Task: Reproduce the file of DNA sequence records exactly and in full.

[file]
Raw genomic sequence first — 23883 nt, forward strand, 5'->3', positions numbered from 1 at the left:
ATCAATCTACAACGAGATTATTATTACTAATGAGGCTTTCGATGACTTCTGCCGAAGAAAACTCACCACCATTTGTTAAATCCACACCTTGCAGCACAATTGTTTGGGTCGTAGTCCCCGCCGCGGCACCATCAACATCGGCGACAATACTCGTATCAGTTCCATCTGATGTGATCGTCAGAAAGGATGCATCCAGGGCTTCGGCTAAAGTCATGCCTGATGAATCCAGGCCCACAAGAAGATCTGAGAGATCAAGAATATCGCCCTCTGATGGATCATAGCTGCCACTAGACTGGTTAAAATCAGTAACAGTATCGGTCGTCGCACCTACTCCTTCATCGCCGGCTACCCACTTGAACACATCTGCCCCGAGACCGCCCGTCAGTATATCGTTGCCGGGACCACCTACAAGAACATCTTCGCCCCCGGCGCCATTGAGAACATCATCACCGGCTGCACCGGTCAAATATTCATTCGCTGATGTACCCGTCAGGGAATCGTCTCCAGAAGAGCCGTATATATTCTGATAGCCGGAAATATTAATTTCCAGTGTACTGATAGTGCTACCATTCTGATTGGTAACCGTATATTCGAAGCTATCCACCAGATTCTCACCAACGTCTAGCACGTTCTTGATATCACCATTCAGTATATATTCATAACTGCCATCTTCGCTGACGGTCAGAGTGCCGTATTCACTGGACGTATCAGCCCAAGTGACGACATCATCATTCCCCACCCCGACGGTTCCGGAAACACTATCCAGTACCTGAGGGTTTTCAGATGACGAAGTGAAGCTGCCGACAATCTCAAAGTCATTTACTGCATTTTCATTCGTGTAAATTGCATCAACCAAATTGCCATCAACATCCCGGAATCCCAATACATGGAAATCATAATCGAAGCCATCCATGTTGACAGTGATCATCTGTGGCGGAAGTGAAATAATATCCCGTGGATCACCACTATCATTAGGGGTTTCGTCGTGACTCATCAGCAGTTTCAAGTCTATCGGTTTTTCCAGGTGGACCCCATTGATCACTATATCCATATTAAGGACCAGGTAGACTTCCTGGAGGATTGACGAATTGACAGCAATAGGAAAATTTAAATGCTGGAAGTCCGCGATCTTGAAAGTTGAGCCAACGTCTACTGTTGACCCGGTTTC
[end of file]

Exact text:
Raw genomic sequence first — 23883 nt, forward strand, 5'->3', positions numbered from 1 at the left:
ATCAATCTACAACGAGATTATTATTACTAATGAGGCTTTCGATGACTTCTGCCGAAGAAAACTCACCACCATTTGTTAAATCCACACCTTGCAGCACAATTGTTTGGGTCGTAGTCCCCGCCGCGGCACCATCAACATCGGCGACAATACTCGTATCAGTTCCATCTGATGTGATCGTCAGAAAGGATGCATCCAGGGCTTCGGCTAAAGTCATGCCTGATGAATCCAGGCCCACAAGAAGATCTGAGAGATCAAGAATATCGCCCTCTGATGGATCATAGCTGCCACTAGACTGGTTAAAATCAGTAACAGTATCGGTCGTCGCACCTACTCCTTCATCGCCGGCTACCCACTTGAACACATCTGCCCCGAGACCGCCCGTCAGTATATCGTTGCCGGGACCACCTACAAGAACATCTTCGCCCCCGGCGCCATTGAGAACATCATCACCGGCTGCACCGGTCAAATATTCATTCGCTGATGTACCCGTCAGGGAATCGTCTCCAGAAGAGCCGTATATATTCTGATAGCCGGAAATATTAATTTCCAGTGTACTGATAGTGCTACCATTCTGATTGGTAACCGTATATTCGAAGCTATCCACCAGATTCTCACCAACGTCTAGCACGTTCTTGATATCACCATTCAGTATATATTCATAACTGCCATCTTCGCTGACGGTCAGAGTGCCGTATTCACTGGACGTATCAGCCCAAGTGACGACATCATCATTCCCCACCCCGACGGTTCCGGAAACACTATCCAGTACCTGAGGGTTTTCAGATGACGAAGTGAAGCTGCCGACAATCTCAAAGTCATTTACTGCATTTTCATTCGTGTAAATTGCATCAACCAAATTGCCATCAACATCCCGGAATCCCAATACATGGAAATCATAATCGAAGCCATCCATGTTGACAGTGATCATCTGTGGCGGAAGTGAAATAATATCCCGTGGATCACCACTATCATTAGGGGTTTCGTCGTGACTCATCAGCAGTTTCAAGTCTATCGGTTTTTCCAGGTGGACCCCATTGATCACTATATCCATATTAAGGACCAGGTAGACTTCCTGGAGGATTGACGAATTGACAGCAATAGGAAAATTTAAATGCTGGAAGTCCGCGATCTTGAAAGTTGAGCCAACGTCTACTGTTGACCCGGTTTC